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The Case For Sensitivity Determination of Microbiological Media

There are various criteria which may be determining factors in the choice of what microbiological medium or method to use to best accomplish a particular task or goal. Any or all of the following may be important to the technician, and also to the company that is responsible for the quality of their products. Low false positive results, low false negative results, overall sensitivity, rapid results, ease of use, and last (but often not least) the cost (time & purchase price). The ideal method is one that achieves high marks in each of these factors.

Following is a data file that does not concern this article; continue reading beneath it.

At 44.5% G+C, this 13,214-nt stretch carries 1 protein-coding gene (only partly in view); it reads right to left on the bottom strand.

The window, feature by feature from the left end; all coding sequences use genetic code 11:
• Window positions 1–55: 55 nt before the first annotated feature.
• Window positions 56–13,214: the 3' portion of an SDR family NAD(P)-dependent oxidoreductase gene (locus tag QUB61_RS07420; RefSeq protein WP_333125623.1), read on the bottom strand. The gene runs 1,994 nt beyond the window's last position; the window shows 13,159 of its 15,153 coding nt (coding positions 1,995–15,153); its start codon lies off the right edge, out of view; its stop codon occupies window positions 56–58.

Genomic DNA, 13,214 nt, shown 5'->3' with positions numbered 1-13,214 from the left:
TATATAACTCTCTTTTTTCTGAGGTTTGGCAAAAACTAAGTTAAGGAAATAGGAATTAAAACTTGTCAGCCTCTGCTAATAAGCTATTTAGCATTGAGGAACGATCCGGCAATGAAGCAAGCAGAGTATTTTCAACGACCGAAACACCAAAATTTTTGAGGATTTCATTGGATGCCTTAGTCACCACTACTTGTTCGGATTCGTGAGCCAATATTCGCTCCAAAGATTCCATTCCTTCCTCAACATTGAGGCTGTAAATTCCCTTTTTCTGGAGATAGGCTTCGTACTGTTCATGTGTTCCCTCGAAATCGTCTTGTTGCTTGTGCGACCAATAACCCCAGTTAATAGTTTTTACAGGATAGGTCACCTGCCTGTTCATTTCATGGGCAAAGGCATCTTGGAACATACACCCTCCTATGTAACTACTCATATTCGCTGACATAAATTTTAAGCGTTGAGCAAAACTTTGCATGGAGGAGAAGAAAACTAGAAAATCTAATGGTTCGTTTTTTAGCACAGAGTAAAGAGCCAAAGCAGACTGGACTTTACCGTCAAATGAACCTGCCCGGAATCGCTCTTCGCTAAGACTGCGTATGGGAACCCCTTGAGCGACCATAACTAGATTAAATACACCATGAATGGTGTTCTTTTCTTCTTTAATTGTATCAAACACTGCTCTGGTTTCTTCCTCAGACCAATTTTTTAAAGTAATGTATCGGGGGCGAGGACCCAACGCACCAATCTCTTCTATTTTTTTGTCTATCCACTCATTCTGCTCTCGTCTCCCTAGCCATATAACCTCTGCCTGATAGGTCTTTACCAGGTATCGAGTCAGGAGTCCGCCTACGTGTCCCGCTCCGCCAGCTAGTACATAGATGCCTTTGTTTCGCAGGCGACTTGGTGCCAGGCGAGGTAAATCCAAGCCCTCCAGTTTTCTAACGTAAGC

Sensitivity is a factor that is often addressed in the advertisement of a microbiological medium or method and knowledgeable microbiologists are aware that the higher the sensitivity of a medium, the more precise their results will be. In practical terms, sensitivity is tied to the size of the sample that can be used with a particular medium. A test sample (river water for example) may have many or very few microbes/mL. If it contains at least one microbe/mL, a small (as little as 1 mL) sample may be used and may result in acceptable results, depending on much precision is desired or needed . (If there is only an average of one microbe/mL, some of the samples will indicate a zero count if only a one mL sample is used, but a 5 mL sample is sure to pick up a presence of microbes and will result in more accurate results.) But if the test sample contains only 1 microbe in 5 mL, at least a 5 mL sample will need to be used to get any positive results. If the sample size of the method used is limited to a 1 mL sample, the method is not sensitive enough to be used with the sample containing only 1 microbe/5 mL. Therefore, a medium or method that is capable of using a large sample size is more sensitive than one limited to a small sample size. This is a very limiting factor when the test sample contains very low numbers of microbes (target organisms).